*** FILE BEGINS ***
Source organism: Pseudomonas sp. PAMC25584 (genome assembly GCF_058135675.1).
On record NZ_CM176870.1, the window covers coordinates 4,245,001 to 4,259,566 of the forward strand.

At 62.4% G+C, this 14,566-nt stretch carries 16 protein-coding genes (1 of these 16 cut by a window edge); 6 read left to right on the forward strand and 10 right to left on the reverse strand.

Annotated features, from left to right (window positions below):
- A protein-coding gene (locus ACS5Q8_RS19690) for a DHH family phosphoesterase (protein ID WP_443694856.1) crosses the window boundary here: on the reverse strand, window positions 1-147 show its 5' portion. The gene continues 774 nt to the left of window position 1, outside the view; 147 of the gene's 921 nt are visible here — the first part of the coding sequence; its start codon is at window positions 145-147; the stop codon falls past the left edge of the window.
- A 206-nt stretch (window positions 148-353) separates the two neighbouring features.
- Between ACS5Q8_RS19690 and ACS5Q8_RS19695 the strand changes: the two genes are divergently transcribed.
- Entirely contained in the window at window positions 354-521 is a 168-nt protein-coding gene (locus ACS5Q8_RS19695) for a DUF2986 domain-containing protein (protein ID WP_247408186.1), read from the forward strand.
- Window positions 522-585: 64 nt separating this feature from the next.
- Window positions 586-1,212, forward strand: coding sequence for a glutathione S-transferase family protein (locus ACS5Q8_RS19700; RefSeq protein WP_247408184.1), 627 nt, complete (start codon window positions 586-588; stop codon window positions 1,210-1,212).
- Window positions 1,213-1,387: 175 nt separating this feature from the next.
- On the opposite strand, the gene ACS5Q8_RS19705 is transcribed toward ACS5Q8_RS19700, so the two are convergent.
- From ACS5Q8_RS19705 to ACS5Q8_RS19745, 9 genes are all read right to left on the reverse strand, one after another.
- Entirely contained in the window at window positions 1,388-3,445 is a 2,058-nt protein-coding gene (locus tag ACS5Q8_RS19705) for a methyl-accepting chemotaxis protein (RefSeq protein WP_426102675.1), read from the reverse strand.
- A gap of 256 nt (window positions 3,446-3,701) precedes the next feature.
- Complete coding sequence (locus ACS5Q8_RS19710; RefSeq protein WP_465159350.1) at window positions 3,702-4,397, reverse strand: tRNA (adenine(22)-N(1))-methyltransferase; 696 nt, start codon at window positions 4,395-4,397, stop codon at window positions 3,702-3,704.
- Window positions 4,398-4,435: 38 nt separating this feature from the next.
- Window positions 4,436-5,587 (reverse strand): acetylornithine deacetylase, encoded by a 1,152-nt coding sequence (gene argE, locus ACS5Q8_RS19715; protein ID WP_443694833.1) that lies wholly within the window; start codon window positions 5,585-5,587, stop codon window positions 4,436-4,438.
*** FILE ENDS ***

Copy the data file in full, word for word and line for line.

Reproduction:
Source organism: Pseudomonas sp. PAMC25584 (genome assembly GCF_058135675.1).
On record NZ_CM176870.1, the window covers coordinates 4,245,001 to 4,259,566 of the forward strand.

At 62.4% G+C, this 14,566-nt stretch carries 16 protein-coding genes (1 of these 16 cut by a window edge); 6 read left to right on the forward strand and 10 right to left on the reverse strand.

Annotated features, from left to right (window positions below):
- A protein-coding gene (locus ACS5Q8_RS19690) for a DHH family phosphoesterase (protein ID WP_443694856.1) crosses the window boundary here: on the reverse strand, window positions 1-147 show its 5' portion. The gene continues 774 nt to the left of window position 1, outside the view; 147 of the gene's 921 nt are visible here — the first part of the coding sequence; its start codon is at window positions 145-147; the stop codon falls past the left edge of the window.
- A 206-nt stretch (window positions 148-353) separates the two neighbouring features.
- Between ACS5Q8_RS19690 and ACS5Q8_RS19695 the strand changes: the two genes are divergently transcribed.
- Entirely contained in the window at window positions 354-521 is a 168-nt protein-coding gene (locus ACS5Q8_RS19695) for a DUF2986 domain-containing protein (protein ID WP_247408186.1), read from the forward strand.
- Window positions 522-585: 64 nt separating this feature from the next.
- Window positions 586-1,212, forward strand: coding sequence for a glutathione S-transferase family protein (locus ACS5Q8_RS19700; RefSeq protein WP_247408184.1), 627 nt, complete (start codon window positions 586-588; stop codon window positions 1,210-1,212).
- Window positions 1,213-1,387: 175 nt separating this feature from the next.
- On the opposite strand, the gene ACS5Q8_RS19705 is transcribed toward ACS5Q8_RS19700, so the two are convergent.
- From ACS5Q8_RS19705 to ACS5Q8_RS19745, 9 genes are all read right to left on the reverse strand, one after another.
- Entirely contained in the window at window positions 1,388-3,445 is a 2,058-nt protein-coding gene (locus tag ACS5Q8_RS19705) for a methyl-accepting chemotaxis protein (RefSeq protein WP_426102675.1), read from the reverse strand.
- A gap of 256 nt (window positions 3,446-3,701) precedes the next feature.
- Complete coding sequence (locus ACS5Q8_RS19710; RefSeq protein WP_465159350.1) at window positions 3,702-4,397, reverse strand: tRNA (adenine(22)-N(1))-methyltransferase; 696 nt, start codon at window positions 4,395-4,397, stop codon at window positions 3,702-3,704.
- Window positions 4,398-4,435: 38 nt separating this feature from the next.
- Window positions 4,436-5,587 (reverse strand): acetylornithine deacetylase, encoded by a 1,152-nt coding sequence (gene argE, locus ACS5Q8_RS19715; protein ID WP_443694833.1) that lies wholly within the window; start codon window positions 5,585-5,587, stop codon window positions 4,436-4,438.